Forum for Science, Industry and Business

Sponsored by:     3M 
Search our Site:

 

New research on seaweeds shows it takes more than being flexible to survive crashing waves

11.05.2012
Bladed and branched algae adapted to strong wave conditions are able to reconfigure their shape and size

Seaweeds are important foundational species that are vital both as food and habitat to many aquatic and terrestrial shore organisms.


This image shows seaweeds reconfiguring in flow, viewed from downstream.
Credit: Courtesy of Patrick Martone, University
f British Columbia

Yet seaweeds that cling to rocky shores are continually at risk of being broken or dislodged from their holds by crashing waves with large hydrodynamic forces. So how do such seaweeds survive in intertidal zones? Do they have special properties that make them extremely flexible or particularly strong?

Patrick Martone (University of British Columbia) has spent a considerable amount of time standing on the shore watching big waves crash against intertidal rocks and wondering how the seaweeds—or anything else—manage to survive there.

"Many animals can run and hide when storms roll in and the waves increase," Martone observes. "But seaweeds don't have that option; they have to just hold on tight and face the waves head-on."

Indeed, the drift algae that pile up on the beach after a big storm suggest that not all algae are able to survive such onslaughts.

"So what is special about the ones that do survive?"

Previous research has found that one solution seaweeds have come up with is flexibility. Blades of seaweed may curl up and branches may collapse, thereby changing the shape of the seaweed and reducing drag as water velocity increases. But different seaweeds may utilize different strategies to effectively reduce drag, such that some may be better at changing shape and others at reducing size. Martone and colleagues from Stanford University and St. John Fisher College were interested in teasing apart some of these variables and published their findings recently in the American Journal of Botany.

By exploring the dynamics of size and shape changes of intertidal seaweeds at different rates of water flow, Martone and co-authors hoped to better understand the various strategies that have led to the morphological diversity in macroalgae seen along wave-swept shores.

The authors collected fronds from six different species of algae (four branched, two bladed) along the intertidal zone of the central Californian coast, placed them in a recirculating water flume, and measured the drag they experienced and the changes in shape and size they underwent under 15 different rates of water flow, ranging from 0 to 4 m/sec.

Interestingly, they found that while all six species of seaweed underwent severe reconfiguration as water velocity increased—thus limiting the drag they would otherwise experience if they were rigid—the two types of algae accomplished this in slightly different ways.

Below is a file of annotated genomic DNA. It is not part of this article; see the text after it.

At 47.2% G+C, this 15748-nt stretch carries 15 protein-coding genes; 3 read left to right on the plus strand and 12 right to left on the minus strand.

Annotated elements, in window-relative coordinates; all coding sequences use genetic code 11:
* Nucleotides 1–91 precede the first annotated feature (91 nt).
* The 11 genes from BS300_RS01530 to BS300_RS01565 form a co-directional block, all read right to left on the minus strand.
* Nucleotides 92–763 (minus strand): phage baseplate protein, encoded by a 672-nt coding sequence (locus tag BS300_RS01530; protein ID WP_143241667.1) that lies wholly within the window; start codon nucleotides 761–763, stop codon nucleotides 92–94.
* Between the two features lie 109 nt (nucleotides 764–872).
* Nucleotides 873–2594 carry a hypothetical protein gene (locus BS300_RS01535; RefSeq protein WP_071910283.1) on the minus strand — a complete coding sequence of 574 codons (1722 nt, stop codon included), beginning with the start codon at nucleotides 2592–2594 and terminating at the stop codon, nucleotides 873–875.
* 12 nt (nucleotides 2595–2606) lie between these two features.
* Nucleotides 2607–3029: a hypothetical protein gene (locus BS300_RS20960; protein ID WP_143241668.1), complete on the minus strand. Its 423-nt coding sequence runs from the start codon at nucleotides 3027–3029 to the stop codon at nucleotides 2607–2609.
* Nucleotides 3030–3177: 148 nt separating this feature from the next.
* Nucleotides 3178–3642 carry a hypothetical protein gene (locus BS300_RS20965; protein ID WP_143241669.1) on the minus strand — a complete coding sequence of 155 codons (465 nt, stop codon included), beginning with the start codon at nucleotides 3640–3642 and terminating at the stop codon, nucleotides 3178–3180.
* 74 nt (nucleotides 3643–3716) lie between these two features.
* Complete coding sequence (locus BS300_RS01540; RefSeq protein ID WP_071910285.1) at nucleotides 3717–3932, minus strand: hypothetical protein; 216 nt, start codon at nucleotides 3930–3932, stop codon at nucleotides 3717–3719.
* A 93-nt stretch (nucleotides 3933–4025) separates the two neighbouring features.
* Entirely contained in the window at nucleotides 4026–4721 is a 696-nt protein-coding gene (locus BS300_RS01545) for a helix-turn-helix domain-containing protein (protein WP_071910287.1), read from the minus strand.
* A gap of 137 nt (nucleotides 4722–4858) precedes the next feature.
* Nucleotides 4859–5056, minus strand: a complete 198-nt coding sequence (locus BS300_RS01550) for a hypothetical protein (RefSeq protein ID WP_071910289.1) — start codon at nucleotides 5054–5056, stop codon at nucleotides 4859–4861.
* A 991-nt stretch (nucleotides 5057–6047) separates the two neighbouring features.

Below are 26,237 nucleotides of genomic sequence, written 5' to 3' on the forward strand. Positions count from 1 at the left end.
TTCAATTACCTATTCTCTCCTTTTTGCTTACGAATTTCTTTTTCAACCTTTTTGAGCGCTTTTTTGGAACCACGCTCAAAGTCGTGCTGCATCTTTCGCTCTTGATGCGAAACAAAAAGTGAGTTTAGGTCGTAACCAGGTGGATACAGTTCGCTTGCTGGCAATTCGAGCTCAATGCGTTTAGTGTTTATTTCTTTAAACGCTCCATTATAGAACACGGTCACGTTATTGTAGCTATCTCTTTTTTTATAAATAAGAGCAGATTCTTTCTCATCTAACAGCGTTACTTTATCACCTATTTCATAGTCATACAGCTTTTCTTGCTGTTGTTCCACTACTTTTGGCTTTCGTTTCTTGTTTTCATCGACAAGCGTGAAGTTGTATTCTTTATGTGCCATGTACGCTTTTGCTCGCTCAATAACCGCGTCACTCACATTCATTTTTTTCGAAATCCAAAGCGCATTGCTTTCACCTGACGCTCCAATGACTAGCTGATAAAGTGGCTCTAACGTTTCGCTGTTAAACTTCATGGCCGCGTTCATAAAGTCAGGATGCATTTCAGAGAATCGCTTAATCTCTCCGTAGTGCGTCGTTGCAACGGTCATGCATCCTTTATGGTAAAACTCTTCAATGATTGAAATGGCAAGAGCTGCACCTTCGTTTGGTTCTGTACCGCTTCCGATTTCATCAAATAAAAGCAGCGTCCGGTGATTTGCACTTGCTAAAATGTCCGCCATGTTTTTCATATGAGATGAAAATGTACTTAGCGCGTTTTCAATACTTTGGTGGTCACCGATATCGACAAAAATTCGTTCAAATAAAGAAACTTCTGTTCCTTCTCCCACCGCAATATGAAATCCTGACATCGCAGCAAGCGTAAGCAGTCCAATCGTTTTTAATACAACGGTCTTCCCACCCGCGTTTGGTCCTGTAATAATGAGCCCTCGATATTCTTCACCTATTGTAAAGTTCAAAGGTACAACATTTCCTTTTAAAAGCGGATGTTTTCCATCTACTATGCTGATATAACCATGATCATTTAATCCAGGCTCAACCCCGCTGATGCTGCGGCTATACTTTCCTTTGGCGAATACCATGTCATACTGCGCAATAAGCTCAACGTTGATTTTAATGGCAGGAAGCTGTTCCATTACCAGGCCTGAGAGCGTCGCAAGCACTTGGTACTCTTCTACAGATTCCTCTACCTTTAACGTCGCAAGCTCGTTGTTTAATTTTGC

"Unbranched algae seem to be 'shape changers,' reducing drag primarily by folding and collapsing in flow," notes Martone. "Certain branched algae, on the other hand, are 'area reducers,' compensating for drag-prone shapes by reducing frond size through branch reorientation and compression. Thus, we demonstrate that flexibility acts in two distinct ways: permitting wave-swept algae to change shape and to reduce frond area projected into the flow."

Martone and colleagues also wanted to see how accurately responses at slow speeds of water flow could be extrapolated to what happens at higher speeds, such as what the seaweeds might be experiencing along the shore.

"Most structural engineers have it easy," Martone says. "Studying air flow around airplane wings or water flow around bridges is relatively straightforward, since these man-made structures are rigid and do not deform in flow. Seaweeds are more complicated because they are flexible. As flow speeds increase, flexible seaweeds re-orient and reconfigure, changing size and shape to reduce drag, making predictions much more difficult."

Indeed, the authors found that measurements extrapolated out from lower speeds did not always match those observed at higher speeds, making it tricky to predict what would happen at higher water velocities. Moreover, in the experimental water flume seaweeds may have more time to react to water speeds that are relatively slow compared with breaking waves—a condition whereby fast reaction times may be crucial for reconfiguring and reducing drag.

"Understanding how selection can act on the ability to change shape or the ability to reduce size in flow may give us insight into the morphological evolution of intertidal algae," summarizes Martone.

Martone concludes that further investigation is still needed to tease these features apart: "We have started building flexible models of branched and unbranched seaweeds in the lab to explore how precise changes in branching affect drag. We hope this work will help us better understand how waves have sculpted seaweeds over evolutionary time."